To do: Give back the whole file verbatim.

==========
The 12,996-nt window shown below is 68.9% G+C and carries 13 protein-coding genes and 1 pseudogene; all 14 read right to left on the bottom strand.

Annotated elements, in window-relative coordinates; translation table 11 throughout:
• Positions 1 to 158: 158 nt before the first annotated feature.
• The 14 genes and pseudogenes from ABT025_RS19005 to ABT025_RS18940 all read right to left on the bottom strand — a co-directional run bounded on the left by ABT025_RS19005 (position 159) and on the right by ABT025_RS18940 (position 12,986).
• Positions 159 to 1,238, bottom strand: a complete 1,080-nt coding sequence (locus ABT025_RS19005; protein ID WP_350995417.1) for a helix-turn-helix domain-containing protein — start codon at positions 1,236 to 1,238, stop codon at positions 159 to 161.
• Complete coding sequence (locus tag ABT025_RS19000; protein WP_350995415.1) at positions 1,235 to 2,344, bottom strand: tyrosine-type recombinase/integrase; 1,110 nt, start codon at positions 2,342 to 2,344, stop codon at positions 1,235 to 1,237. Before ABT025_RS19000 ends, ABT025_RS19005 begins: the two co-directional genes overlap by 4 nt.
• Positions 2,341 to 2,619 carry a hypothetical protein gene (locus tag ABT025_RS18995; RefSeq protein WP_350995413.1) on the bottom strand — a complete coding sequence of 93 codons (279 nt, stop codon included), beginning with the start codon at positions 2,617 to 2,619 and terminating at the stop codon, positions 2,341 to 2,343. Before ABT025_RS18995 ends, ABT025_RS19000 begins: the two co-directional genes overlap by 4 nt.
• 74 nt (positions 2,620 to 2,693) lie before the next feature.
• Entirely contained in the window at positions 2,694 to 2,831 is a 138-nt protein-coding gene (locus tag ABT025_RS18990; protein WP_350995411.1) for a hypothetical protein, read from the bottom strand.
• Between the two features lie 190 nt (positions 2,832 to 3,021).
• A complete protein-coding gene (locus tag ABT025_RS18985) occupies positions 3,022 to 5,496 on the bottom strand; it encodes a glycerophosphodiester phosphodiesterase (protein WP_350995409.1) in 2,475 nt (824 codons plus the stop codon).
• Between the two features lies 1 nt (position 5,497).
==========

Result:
The 12,996-nt window shown below is 68.9% G+C and carries 13 protein-coding genes and 1 pseudogene; all 14 read right to left on the bottom strand.

Annotated elements, in window-relative coordinates; translation table 11 throughout:
• Positions 1 to 158: 158 nt before the first annotated feature.
• The 14 genes and pseudogenes from ABT025_RS19005 to ABT025_RS18940 all read right to left on the bottom strand — a co-directional run bounded on the left by ABT025_RS19005 (position 159) and on the right by ABT025_RS18940 (position 12,986).
• Positions 159 to 1,238, bottom strand: a complete 1,080-nt coding sequence (locus ABT025_RS19005; protein ID WP_350995417.1) for a helix-turn-helix domain-containing protein — start codon at positions 1,236 to 1,238, stop codon at positions 159 to 161.
• Complete coding sequence (locus tag ABT025_RS19000; protein WP_350995415.1) at positions 1,235 to 2,344, bottom strand: tyrosine-type recombinase/integrase; 1,110 nt, start codon at positions 2,342 to 2,344, stop codon at positions 1,235 to 1,237. Before ABT025_RS19000 ends, ABT025_RS19005 begins: the two co-directional genes overlap by 4 nt.
• Positions 2,341 to 2,619 carry a hypothetical protein gene (locus tag ABT025_RS18995; RefSeq protein WP_350995413.1) on the bottom strand — a complete coding sequence of 93 codons (279 nt, stop codon included), beginning with the start codon at positions 2,617 to 2,619 and terminating at the stop codon, positions 2,341 to 2,343. Before ABT025_RS18995 ends, ABT025_RS19000 begins: the two co-directional genes overlap by 4 nt.
• 74 nt (positions 2,620 to 2,693) lie before the next feature.
• Entirely contained in the window at positions 2,694 to 2,831 is a 138-nt protein-coding gene (locus tag ABT025_RS18990; protein WP_350995411.1) for a hypothetical protein, read from the bottom strand.
• Between the two features lie 190 nt (positions 2,832 to 3,021).
• A complete protein-coding gene (locus tag ABT025_RS18985) occupies positions 3,022 to 5,496 on the bottom strand; it encodes a glycerophosphodiester phosphodiesterase (protein WP_350995409.1) in 2,475 nt (824 codons plus the stop codon).
• Between the two features lies 1 nt (position 5,497).